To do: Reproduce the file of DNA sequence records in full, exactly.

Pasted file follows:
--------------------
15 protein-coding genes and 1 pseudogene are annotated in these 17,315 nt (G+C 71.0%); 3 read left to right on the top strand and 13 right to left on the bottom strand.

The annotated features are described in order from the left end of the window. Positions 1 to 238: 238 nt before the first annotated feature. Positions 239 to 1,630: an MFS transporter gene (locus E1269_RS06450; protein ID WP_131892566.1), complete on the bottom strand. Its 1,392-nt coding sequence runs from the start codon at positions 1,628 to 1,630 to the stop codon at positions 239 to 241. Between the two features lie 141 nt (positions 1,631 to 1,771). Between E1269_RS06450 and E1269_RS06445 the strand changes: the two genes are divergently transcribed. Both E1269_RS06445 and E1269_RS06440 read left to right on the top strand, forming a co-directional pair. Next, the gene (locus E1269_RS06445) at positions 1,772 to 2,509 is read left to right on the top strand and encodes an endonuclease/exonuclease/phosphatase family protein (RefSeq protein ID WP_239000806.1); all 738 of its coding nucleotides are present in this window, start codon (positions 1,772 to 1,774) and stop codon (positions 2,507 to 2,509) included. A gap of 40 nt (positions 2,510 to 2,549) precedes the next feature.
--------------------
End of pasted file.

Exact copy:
15 protein-coding genes and 1 pseudogene are annotated in these 17,315 nt (G+C 71.0%); 3 read left to right on the top strand and 13 right to left on the bottom strand.

The annotated features are described in order from the left end of the window. Positions 1 to 238: 238 nt before the first annotated feature. Positions 239 to 1,630: an MFS transporter gene (locus E1269_RS06450; protein ID WP_131892566.1), complete on the bottom strand. Its 1,392-nt coding sequence runs from the start codon at positions 1,628 to 1,630 to the stop codon at positions 239 to 241. Between the two features lie 141 nt (positions 1,631 to 1,771). Between E1269_RS06450 and E1269_RS06445 the strand changes: the two genes are divergently transcribed. Both E1269_RS06445 and E1269_RS06440 read left to right on the top strand, forming a co-directional pair. Next, the gene (locus E1269_RS06445) at positions 1,772 to 2,509 is read left to right on the top strand and encodes an endonuclease/exonuclease/phosphatase family protein (RefSeq protein ID WP_239000806.1); all 738 of its coding nucleotides are present in this window, start codon (positions 1,772 to 1,774) and stop codon (positions 2,507 to 2,509) included. A gap of 40 nt (positions 2,510 to 2,549) precedes the next feature.